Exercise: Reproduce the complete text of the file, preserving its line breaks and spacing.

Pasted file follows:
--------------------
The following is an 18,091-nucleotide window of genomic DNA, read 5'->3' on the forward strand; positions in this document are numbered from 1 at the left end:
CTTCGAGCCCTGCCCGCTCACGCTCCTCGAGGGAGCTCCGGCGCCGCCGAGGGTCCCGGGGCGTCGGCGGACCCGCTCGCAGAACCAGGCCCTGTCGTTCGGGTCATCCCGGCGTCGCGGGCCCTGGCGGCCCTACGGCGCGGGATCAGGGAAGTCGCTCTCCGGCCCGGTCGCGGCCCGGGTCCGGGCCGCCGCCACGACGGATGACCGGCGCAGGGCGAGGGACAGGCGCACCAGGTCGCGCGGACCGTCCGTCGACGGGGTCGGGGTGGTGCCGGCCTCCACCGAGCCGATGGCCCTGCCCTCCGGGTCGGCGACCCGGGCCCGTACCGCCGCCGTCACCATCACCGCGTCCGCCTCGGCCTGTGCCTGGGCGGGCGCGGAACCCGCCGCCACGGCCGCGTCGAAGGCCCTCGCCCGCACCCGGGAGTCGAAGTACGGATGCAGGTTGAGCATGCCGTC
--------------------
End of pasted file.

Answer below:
The following is an 18,091-nucleotide window of genomic DNA, read 5'->3' on the forward strand; positions in this document are numbered from 1 at the left end:
CTTCGAGCCCTGCCCGCTCACGCTCCTCGAGGGAGCTCCGGCGCCGCCGAGGGTCCCGGGGCGTCGGCGGACCCGCTCGCAGAACCAGGCCCTGTCGTTCGGGTCATCCCGGCGTCGCGGGCCCTGGCGGCCCTACGGCGCGGGATCAGGGAAGTCGCTCTCCGGCCCGGTCGCGGCCCGGGTCCGGGCCGCCGCCACGACGGATGACCGGCGCAGGGCGAGGGACAGGCGCACCAGGTCGCGCGGACCGTCCGTCGACGGGGTCGGGGTGGTGCCGGCCTCCACCGAGCCGATGGCCCTGCCCTCCGGGTCGGCGACCCGGGCCCGTACCGCCGCCGTCACCATCACCGCGTCCGCCTCGGCCTGTGCCTGGGCGGGCGCGGAACCCGCCGCCACGGCCGCGTCGAAGGCCCTCGCCCGCACCCGGGAGTCGAAGTACGGATGCAGGTTGAGCATGCCGTC